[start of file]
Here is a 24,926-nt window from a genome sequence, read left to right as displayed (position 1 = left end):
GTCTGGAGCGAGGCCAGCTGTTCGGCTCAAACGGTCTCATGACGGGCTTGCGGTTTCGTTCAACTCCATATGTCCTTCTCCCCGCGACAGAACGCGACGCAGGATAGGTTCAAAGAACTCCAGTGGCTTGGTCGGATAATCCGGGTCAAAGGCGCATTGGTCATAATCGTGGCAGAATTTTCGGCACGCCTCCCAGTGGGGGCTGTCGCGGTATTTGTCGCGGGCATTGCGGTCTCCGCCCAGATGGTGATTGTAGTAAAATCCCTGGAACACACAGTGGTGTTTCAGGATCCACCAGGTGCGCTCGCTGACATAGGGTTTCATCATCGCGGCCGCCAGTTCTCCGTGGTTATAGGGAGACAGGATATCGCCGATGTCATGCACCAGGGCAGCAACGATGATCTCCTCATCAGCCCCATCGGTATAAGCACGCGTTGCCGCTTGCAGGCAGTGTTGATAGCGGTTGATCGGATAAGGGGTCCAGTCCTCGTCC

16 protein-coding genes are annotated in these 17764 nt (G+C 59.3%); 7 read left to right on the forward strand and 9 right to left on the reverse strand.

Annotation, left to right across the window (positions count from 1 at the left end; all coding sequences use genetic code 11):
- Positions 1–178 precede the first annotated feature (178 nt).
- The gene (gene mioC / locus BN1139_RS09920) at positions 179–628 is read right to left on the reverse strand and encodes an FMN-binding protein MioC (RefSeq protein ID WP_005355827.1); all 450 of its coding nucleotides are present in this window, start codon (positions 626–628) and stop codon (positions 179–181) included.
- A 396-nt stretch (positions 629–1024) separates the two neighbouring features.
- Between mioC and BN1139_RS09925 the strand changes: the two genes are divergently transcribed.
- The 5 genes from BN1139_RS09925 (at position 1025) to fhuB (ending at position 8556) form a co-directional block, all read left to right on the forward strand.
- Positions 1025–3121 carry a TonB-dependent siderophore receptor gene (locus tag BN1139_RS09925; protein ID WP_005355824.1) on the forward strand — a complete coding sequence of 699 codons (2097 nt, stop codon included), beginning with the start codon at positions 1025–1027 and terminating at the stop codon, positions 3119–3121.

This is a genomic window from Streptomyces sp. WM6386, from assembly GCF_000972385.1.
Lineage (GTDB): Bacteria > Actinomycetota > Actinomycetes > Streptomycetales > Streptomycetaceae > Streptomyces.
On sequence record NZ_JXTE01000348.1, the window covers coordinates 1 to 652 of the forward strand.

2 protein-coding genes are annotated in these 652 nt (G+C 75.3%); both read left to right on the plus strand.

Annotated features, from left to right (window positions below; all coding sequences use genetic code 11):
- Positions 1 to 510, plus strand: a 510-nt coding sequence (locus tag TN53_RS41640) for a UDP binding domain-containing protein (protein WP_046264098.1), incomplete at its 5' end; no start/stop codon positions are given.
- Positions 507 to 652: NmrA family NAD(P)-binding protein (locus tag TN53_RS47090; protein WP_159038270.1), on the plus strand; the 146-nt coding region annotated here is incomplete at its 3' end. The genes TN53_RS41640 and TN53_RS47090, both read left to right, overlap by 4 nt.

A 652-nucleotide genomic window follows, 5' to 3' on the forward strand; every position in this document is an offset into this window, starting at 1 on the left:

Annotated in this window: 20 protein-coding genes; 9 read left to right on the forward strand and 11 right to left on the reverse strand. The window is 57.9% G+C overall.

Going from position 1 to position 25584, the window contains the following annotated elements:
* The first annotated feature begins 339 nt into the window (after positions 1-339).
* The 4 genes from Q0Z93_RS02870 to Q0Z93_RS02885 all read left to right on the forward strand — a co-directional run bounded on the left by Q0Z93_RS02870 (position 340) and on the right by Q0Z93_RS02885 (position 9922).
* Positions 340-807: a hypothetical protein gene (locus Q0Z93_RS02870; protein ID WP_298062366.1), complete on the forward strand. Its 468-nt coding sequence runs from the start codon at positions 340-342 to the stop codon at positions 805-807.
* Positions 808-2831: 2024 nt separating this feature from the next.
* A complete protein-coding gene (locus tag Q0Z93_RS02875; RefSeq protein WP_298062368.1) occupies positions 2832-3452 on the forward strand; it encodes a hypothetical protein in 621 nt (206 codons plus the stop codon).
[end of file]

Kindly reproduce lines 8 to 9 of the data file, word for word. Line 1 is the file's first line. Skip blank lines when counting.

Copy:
- Between mioC and BN1139_RS09925 the strand changes: the two genes are divergently transcribed.
- The 5 genes from BN1139_RS09925 (at position 1025) to fhuB (ending at position 8556) form a co-directional block, all read left to right on the forward strand.